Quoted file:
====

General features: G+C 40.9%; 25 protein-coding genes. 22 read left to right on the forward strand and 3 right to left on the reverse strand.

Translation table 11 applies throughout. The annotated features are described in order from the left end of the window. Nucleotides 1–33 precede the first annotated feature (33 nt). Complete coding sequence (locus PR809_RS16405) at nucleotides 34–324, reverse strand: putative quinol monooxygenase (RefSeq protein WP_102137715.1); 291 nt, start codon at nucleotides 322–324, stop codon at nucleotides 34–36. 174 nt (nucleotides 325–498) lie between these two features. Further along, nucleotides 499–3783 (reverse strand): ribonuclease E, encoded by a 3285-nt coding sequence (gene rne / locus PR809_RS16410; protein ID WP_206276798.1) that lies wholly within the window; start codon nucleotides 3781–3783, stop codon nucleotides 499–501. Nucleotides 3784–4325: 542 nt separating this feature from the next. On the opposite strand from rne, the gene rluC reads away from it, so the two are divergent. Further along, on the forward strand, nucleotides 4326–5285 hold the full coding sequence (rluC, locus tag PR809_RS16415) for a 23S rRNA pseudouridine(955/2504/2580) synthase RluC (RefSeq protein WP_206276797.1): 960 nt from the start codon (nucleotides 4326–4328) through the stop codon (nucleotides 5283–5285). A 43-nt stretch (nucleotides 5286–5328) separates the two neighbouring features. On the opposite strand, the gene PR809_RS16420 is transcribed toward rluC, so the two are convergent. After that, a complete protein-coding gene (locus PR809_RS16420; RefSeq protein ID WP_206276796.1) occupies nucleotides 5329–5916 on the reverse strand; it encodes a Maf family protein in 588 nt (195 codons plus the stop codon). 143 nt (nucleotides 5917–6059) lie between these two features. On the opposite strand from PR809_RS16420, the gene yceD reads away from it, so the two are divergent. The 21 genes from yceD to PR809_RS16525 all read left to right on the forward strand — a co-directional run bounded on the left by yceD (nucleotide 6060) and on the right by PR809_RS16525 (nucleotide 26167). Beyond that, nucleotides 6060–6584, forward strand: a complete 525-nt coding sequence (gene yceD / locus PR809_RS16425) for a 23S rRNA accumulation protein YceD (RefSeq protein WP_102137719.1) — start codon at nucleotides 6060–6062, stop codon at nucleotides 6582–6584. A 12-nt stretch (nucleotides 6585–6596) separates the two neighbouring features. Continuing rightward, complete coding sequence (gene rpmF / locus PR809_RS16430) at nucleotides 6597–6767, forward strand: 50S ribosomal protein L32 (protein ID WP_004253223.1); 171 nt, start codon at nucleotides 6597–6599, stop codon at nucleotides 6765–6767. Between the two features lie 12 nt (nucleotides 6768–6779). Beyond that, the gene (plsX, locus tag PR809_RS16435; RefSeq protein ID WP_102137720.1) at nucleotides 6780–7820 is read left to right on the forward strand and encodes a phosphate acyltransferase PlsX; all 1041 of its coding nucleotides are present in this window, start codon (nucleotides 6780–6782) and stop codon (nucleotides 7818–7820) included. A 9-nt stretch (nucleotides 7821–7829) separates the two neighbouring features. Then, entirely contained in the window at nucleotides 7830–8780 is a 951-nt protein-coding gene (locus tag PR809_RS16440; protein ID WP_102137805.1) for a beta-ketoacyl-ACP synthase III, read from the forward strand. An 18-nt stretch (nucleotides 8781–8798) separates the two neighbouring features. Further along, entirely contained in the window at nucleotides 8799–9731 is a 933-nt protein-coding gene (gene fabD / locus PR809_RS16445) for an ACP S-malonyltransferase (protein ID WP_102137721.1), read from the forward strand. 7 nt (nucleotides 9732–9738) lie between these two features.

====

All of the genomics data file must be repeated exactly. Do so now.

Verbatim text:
General features: G+C 40.9%; 25 protein-coding genes. 22 read left to right on the forward strand and 3 right to left on the reverse strand.

Translation table 11 applies throughout. The annotated features are described in order from the left end of the window. Nucleotides 1–33 precede the first annotated feature (33 nt). Complete coding sequence (locus PR809_RS16405) at nucleotides 34–324, reverse strand: putative quinol monooxygenase (RefSeq protein WP_102137715.1); 291 nt, start codon at nucleotides 322–324, stop codon at nucleotides 34–36. 174 nt (nucleotides 325–498) lie between these two features. Further along, nucleotides 499–3783 (reverse strand): ribonuclease E, encoded by a 3285-nt coding sequence (gene rne / locus PR809_RS16410; protein ID WP_206276798.1) that lies wholly within the window; start codon nucleotides 3781–3783, stop codon nucleotides 499–501. Nucleotides 3784–4325: 542 nt separating this feature from the next. On the opposite strand from rne, the gene rluC reads away from it, so the two are divergent. Further along, on the forward strand, nucleotides 4326–5285 hold the full coding sequence (rluC, locus tag PR809_RS16415) for a 23S rRNA pseudouridine(955/2504/2580) synthase RluC (RefSeq protein WP_206276797.1): 960 nt from the start codon (nucleotides 4326–4328) through the stop codon (nucleotides 5283–5285). A 43-nt stretch (nucleotides 5286–5328) separates the two neighbouring features. On the opposite strand, the gene PR809_RS16420 is transcribed toward rluC, so the two are convergent. After that, a complete protein-coding gene (locus PR809_RS16420; RefSeq protein ID WP_206276796.1) occupies nucleotides 5329–5916 on the reverse strand; it encodes a Maf family protein in 588 nt (195 codons plus the stop codon). 143 nt (nucleotides 5917–6059) lie between these two features. On the opposite strand from PR809_RS16420, the gene yceD reads away from it, so the two are divergent. The 21 genes from yceD to PR809_RS16525 all read left to right on the forward strand — a co-directional run bounded on the left by yceD (nucleotide 6060) and on the right by PR809_RS16525 (nucleotide 26167). Beyond that, nucleotides 6060–6584, forward strand: a complete 525-nt coding sequence (gene yceD / locus PR809_RS16425) for a 23S rRNA accumulation protein YceD (RefSeq protein WP_102137719.1) — start codon at nucleotides 6060–6062, stop codon at nucleotides 6582–6584. A 12-nt stretch (nucleotides 6585–6596) separates the two neighbouring features. Continuing rightward, complete coding sequence (gene rpmF / locus PR809_RS16430) at nucleotides 6597–6767, forward strand: 50S ribosomal protein L32 (protein ID WP_004253223.1); 171 nt, start codon at nucleotides 6597–6599, stop codon at nucleotides 6765–6767. Between the two features lie 12 nt (nucleotides 6768–6779). Beyond that, the gene (plsX, locus tag PR809_RS16435; RefSeq protein ID WP_102137720.1) at nucleotides 6780–7820 is read left to right on the forward strand and encodes a phosphate acyltransferase PlsX; all 1041 of its coding nucleotides are present in this window, start codon (nucleotides 6780–6782) and stop codon (nucleotides 7818–7820) included. A 9-nt stretch (nucleotides 7821–7829) separates the two neighbouring features. Then, entirely contained in the window at nucleotides 7830–8780 is a 951-nt protein-coding gene (locus tag PR809_RS16440; protein ID WP_102137805.1) for a beta-ketoacyl-ACP synthase III, read from the forward strand. An 18-nt stretch (nucleotides 8781–8798) separates the two neighbouring features. Further along, entirely contained in the window at nucleotides 8799–9731 is a 933-nt protein-coding gene (gene fabD / locus PR809_RS16445) for an ACP S-malonyltransferase (protein ID WP_102137721.1), read from the forward strand. 7 nt (nucleotides 9732–9738) lie between these two features.